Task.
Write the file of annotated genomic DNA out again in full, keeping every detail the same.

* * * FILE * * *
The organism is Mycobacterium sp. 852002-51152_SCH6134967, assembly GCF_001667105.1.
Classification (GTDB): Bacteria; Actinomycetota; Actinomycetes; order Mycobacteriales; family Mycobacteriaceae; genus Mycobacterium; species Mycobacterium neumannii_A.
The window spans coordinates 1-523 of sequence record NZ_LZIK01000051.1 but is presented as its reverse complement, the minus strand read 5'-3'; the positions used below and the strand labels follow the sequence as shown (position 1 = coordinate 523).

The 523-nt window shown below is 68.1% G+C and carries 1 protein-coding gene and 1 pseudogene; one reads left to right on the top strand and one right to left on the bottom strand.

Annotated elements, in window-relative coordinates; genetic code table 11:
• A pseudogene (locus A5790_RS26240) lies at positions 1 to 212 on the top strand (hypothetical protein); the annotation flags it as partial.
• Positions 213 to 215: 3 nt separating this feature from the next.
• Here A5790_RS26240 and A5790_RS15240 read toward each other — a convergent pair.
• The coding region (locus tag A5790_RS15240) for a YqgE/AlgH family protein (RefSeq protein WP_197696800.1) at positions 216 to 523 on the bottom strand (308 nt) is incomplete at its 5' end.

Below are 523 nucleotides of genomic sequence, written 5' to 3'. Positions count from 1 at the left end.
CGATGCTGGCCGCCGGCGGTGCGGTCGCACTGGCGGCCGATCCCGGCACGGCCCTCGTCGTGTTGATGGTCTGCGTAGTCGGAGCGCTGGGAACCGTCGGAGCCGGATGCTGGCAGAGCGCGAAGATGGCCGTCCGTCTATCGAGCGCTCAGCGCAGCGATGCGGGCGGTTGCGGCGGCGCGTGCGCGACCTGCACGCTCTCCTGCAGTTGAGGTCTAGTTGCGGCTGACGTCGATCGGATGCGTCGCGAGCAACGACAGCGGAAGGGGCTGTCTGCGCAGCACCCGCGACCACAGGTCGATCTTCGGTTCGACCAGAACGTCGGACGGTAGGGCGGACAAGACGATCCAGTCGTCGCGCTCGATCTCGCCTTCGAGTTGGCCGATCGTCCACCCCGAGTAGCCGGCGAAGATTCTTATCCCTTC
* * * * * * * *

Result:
The organism is Mycobacterium sp. 852002-51152_SCH6134967, assembly GCF_001667105.1.
Classification (GTDB): Bacteria; Actinomycetota; Actinomycetes; order Mycobacteriales; family Mycobacteriaceae; genus Mycobacterium; species Mycobacterium neumannii_A.
The window spans coordinates 1-523 of sequence record NZ_LZIK01000051.1 but is presented as its reverse complement, the minus strand read 5'-3'; the positions used below and the strand labels follow the sequence as shown (position 1 = coordinate 523).

The 523-nt window shown below is 68.1% G+C and carries 1 protein-coding gene and 1 pseudogene; one reads left to right on the top strand and one right to left on the bottom strand.

Annotated elements, in window-relative coordinates; genetic code table 11:
• A pseudogene (locus A5790_RS26240) lies at positions 1 to 212 on the top strand (hypothetical protein); the annotation flags it as partial.
• Positions 213 to 215: 3 nt separating this feature from the next.
• Here A5790_RS26240 and A5790_RS15240 read toward each other — a convergent pair.
• The coding region (locus tag A5790_RS15240) for a YqgE/AlgH family protein (RefSeq protein WP_197696800.1) at positions 216 to 523 on the bottom strand (308 nt) is incomplete at its 5' end.

Below are 523 nucleotides of genomic sequence, written 5' to 3'. Positions count from 1 at the left end.
CGATGCTGGCCGCCGGCGGTGCGGTCGCACTGGCGGCCGATCCCGGCACGGCCCTCGTCGTGTTGATGGTCTGCGTAGTCGGAGCGCTGGGAACCGTCGGAGCCGGATGCTGGCAGAGCGCGAAGATGGCCGTCCGTCTATCGAGCGCTCAGCGCAGCGATGCGGGCGGTTGCGGCGGCGCGTGCGCGACCTGCACGCTCTCCTGCAGTTGAGGTCTAGTTGCGGCTGACGTCGATCGGATGCGTCGCGAGCAACGACAGCGGAAGGGGCTGTCTGCGCAGCACCCGCGACCACAGGTCGATCTTCGGTTCGACCAGAACGTCGGACGGTAGGGCGGACAAGACGATCCAGTCGTCGCGCTCGATCTCGCCTTCGAGTTGGCCGATCGTCCACCCCGAGTAGCCGGCGAAGATTCTTATCCCTTC